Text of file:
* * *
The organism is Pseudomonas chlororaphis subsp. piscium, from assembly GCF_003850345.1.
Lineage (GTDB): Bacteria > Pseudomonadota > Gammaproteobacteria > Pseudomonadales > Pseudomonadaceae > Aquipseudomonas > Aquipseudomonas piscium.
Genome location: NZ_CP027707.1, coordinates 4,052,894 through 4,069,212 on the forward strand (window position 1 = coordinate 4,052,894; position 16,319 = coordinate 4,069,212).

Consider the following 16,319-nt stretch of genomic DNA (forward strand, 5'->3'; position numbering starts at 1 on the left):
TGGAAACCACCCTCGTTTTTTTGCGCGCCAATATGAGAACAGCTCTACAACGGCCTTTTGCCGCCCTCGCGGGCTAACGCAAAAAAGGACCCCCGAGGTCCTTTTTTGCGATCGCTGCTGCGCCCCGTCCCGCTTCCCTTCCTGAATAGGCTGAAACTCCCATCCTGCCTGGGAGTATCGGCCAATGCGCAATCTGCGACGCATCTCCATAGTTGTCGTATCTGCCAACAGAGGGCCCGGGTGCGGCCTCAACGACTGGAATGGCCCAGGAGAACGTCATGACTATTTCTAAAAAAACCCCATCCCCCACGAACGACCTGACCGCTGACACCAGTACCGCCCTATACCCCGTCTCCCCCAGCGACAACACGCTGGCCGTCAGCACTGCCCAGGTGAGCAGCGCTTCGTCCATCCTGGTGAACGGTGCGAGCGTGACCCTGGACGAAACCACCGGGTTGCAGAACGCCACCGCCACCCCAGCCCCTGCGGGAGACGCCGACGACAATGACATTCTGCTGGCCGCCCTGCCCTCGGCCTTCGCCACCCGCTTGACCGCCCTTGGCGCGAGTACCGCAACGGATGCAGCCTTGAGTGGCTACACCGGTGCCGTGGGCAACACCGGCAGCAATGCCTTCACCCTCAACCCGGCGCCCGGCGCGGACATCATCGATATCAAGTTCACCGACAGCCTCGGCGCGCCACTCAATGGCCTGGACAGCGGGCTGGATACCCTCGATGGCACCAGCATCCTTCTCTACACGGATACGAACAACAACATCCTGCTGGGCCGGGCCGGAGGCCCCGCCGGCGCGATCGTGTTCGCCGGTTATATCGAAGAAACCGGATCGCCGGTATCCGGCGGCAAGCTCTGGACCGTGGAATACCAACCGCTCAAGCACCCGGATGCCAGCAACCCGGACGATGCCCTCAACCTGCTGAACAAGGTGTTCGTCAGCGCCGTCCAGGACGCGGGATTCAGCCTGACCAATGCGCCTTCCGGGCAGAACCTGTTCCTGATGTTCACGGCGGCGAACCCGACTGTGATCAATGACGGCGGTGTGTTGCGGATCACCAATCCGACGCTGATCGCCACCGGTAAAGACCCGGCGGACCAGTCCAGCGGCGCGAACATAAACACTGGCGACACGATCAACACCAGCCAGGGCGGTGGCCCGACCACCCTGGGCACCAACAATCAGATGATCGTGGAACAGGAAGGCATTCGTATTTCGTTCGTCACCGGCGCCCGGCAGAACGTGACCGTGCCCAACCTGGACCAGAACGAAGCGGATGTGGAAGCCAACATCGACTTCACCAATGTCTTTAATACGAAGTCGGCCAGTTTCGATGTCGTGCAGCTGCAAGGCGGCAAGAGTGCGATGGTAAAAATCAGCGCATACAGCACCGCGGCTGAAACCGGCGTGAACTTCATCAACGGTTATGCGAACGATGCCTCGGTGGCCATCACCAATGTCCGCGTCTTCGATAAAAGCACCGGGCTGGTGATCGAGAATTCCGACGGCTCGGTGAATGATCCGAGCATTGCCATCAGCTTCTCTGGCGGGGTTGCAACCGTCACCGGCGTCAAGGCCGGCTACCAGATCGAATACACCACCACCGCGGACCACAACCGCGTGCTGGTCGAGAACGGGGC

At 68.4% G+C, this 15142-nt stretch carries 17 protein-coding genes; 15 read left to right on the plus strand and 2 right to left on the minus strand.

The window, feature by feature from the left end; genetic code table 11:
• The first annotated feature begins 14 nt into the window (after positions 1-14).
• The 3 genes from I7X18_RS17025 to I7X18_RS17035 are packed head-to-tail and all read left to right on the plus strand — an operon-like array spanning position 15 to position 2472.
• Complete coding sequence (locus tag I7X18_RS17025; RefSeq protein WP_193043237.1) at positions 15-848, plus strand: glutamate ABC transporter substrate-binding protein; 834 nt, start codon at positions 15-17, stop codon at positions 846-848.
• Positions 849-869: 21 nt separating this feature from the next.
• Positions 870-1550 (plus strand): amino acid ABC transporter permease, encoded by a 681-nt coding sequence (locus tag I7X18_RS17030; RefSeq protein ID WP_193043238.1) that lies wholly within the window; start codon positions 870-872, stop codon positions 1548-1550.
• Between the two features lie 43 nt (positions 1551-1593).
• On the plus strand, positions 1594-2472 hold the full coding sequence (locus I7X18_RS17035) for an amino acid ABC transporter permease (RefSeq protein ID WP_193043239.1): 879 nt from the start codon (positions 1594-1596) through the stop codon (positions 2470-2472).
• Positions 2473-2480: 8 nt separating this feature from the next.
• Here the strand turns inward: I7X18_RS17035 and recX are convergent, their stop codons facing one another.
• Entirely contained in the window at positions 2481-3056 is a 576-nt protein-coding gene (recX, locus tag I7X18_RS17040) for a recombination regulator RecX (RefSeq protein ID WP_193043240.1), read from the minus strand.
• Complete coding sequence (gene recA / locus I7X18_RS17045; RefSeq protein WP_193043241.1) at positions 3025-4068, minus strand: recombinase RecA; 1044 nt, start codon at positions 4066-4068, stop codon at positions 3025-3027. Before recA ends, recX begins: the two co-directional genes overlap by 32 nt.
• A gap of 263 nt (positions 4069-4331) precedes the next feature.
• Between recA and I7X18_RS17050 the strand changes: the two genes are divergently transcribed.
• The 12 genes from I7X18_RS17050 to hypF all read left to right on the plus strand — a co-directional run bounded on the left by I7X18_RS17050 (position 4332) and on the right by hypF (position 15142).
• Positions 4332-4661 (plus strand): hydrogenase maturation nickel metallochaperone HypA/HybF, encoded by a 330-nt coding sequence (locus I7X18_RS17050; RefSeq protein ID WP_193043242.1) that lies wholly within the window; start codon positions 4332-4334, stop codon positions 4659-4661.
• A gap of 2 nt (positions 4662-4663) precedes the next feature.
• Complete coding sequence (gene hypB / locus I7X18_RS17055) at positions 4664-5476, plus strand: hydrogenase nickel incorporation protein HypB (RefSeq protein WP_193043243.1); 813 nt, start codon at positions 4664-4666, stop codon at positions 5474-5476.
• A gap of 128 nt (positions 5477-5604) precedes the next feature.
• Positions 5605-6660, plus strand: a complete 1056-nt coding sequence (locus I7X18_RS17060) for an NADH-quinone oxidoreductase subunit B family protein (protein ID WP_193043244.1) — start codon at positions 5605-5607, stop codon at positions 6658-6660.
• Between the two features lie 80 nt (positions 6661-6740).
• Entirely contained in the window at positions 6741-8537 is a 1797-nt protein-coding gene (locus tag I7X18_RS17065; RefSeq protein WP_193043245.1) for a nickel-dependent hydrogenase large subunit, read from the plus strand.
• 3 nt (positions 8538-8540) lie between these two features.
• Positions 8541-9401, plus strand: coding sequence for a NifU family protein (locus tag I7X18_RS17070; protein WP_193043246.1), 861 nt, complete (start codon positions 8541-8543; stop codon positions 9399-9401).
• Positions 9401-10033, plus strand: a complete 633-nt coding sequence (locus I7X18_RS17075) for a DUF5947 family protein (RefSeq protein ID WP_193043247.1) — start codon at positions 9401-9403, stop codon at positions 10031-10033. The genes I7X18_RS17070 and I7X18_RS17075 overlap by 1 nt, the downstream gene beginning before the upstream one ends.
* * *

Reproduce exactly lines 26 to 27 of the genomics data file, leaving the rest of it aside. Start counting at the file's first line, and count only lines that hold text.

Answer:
• Positions 5605-6660, plus strand: a complete 1056-nt coding sequence (locus I7X18_RS17060) for an NADH-quinone oxidoreductase subunit B family protein (protein ID WP_193043244.1) — start codon at positions 5605-5607, stop codon at positions 6658-6660.
• Between the two features lie 80 nt (positions 6661-6740).